By Brian Blackwell, Message Staff Writer
PINEVILLE – Louisiana College received an early Christmas gift Dec. 8 and LC President Rick Brewer wanted to share it with everyone.
After 18 months, probationary status was removed from the school’s accreditation by the Southern Association of Colleges and Schools Commission on Colleges.
Since June 2014, LC maintained its accreditation but remained on probation most recently because the SACSCOC Board of Trustees surmised from materials submitted by the previous administration that the school’s governing documents had holes relating to administrative procedures for identifying and addressing incidents of undue external influence from political, religious, or other external bodies.
Surrounded by students, faculty, alumni and community leaders, a smiling Brewer expressed gratitude for his administrative team and the board of trustees for their work in formalizing controls that ensure the school complies with every accreditation standard.
He learned of SACSCOC’s decision that morning and returned in the afternoon from SACS’ annual meeting in Houston, Texas to report the good news.
Brewer said he was grateful to his senior administrative team for responding with a fix for the previous administrative deficiency with regard to SACSCOC comprehensive standard 3.2.4 and also grateful to the board of trustees “who, in their September meeting adopted a new bylaw that details how to respond to, and report undue external influence,” he said. “My intent is for Louisiana College always to be found in compliance with every accreditation standard.”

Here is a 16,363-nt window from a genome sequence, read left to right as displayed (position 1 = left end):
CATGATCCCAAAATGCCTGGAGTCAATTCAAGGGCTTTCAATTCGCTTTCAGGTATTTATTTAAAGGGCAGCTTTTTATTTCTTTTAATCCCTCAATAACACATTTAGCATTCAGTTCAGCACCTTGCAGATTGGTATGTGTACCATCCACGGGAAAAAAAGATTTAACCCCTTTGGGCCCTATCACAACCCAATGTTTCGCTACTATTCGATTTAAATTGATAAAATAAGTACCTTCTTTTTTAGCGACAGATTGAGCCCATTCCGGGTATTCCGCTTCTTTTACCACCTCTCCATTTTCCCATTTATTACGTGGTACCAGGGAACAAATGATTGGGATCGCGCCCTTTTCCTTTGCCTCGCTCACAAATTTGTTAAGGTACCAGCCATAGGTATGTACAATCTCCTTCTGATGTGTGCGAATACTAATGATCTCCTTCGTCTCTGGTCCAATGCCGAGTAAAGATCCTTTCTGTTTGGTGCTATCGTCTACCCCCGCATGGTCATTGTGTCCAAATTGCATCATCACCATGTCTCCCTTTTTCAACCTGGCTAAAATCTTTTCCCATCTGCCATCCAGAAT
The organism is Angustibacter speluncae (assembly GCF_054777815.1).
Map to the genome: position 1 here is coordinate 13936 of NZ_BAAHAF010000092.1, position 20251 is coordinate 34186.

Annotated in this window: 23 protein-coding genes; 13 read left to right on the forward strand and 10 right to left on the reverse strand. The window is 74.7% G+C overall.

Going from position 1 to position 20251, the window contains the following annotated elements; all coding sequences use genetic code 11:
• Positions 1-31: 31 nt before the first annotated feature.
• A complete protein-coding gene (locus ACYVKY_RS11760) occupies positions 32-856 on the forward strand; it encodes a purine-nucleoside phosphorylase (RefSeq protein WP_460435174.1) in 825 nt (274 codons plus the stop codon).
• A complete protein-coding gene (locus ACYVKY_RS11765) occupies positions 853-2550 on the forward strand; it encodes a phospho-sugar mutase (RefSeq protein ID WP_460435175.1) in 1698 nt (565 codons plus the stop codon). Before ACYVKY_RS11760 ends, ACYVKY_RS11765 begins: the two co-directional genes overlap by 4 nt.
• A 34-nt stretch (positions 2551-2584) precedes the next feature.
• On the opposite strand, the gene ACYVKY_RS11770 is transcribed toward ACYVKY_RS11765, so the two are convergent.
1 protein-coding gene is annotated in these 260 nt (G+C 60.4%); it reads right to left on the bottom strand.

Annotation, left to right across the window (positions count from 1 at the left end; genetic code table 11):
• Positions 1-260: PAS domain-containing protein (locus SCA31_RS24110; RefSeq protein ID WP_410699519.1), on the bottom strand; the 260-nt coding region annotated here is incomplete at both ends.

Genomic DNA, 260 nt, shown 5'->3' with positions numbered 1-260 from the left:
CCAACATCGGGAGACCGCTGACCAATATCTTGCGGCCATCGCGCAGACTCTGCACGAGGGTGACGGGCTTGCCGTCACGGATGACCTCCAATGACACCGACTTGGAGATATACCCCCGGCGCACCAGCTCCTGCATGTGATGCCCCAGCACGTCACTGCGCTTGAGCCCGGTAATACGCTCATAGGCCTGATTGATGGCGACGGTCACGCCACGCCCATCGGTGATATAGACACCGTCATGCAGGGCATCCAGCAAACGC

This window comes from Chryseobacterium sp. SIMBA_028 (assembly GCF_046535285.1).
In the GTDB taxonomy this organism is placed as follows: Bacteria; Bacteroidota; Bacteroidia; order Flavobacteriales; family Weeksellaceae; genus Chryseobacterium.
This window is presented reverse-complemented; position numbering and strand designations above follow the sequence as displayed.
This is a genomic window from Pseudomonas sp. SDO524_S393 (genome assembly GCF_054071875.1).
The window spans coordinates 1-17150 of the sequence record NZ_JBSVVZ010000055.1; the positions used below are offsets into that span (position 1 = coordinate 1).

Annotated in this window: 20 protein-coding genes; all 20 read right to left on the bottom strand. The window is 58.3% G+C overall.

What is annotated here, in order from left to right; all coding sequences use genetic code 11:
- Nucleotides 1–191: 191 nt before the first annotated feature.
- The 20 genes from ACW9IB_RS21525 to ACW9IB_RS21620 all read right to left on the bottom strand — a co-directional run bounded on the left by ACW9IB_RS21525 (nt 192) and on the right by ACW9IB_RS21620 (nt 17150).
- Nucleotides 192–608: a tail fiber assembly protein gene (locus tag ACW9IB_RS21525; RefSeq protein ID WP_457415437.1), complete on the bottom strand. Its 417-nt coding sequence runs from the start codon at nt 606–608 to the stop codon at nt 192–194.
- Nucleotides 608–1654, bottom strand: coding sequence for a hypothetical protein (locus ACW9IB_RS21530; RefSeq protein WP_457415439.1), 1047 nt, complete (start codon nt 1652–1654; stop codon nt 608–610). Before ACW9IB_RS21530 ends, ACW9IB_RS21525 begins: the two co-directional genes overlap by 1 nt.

“Moving forward, LC remains steadfast in being mission driven and vision focused as we build on the solid foundation of a Christ-centered comprehensive liberal arts education, with a vision for preparing graduates and transforming lives,” Brewer emphasized during a news conference at Granberry Conference Center.
“Embedded in the fiber and fabric of the college is our commitment to a broad-based strategic plan for academic enhancement, faith integration and student learning,” he continued. “The framework for all this is our passion for being relational, relevant and rigorous.”
During the process of responding to SACSCOC, Brewer consulted well-known Southern Baptist educator Bob Agee, former president of Oklahoma Baptist University, who also had to deal with navigating the unique shoal waters the government accreditation process presents to Christian institutions of higher education.
In a written statement, Agee was upbeat about the leadership of the school and its direction.
“Dr. Brewer and the Board of Trustees are to be commended for their diligence and hard work in assuring that LC meets the highest possible standards and expectations of our accrediting bodies,” he said. “LC is now poised for some of the best days of growth, progress, and achievement in its illustrious history.”
Reactions from around the campus and the state were equally enthusiastic.